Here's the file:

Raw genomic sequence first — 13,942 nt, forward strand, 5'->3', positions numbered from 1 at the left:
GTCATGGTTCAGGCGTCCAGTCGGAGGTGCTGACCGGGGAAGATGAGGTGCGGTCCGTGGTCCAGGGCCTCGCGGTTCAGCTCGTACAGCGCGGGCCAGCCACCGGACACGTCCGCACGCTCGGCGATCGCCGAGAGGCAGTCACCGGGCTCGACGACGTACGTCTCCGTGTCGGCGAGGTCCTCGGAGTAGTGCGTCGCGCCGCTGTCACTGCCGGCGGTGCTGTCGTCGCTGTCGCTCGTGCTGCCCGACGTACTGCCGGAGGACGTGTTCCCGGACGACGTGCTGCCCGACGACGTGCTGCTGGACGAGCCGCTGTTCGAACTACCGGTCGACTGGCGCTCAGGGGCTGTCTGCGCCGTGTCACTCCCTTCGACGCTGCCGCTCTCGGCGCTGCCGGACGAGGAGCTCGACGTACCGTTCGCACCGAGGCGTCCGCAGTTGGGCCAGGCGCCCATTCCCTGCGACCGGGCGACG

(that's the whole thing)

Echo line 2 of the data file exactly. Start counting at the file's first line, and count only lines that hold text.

GTCATGGTTCAGGCGTCCAGTCGGAGGTGCTGACCGGGGAAGATGAGGTGCGGTCCGTGGTCCAGGGCCTCGCGGTTCAGCTCGTACAGCGCGGGCCAGCCACCGGACACGTCCGCACGCTCGGCGATCGCCGAGAGGCAGTCACCGGGCTCGACGACGTACGTCTCCGTGTCGGCGAGGTCCTCGGAGTAGTGCGTCGCGCCGCTGTCACTGCCGGCGGTGCTGTCGTCGCTGTCGCTCGTGCTGCCCGACGTACTGCCGGAGGACGTGTTCCCGGACGACGTGCTGCCCGACGACGTGCTGCTGGACGAGCCGCTGTTCGAACTACCGGTCGACTGGCGCTCAGGGGCTGTCTGCGCCGTGTCACTCCCTTCGACGCTGCCGCTCTCGGCGCTGCCGGACGAGGAGCTCGACGTACCGTTCGCACCGAGGCGTCCGCAGTTGGGCCAGGCGCCCATTCCCTGCGACCGGGCGACG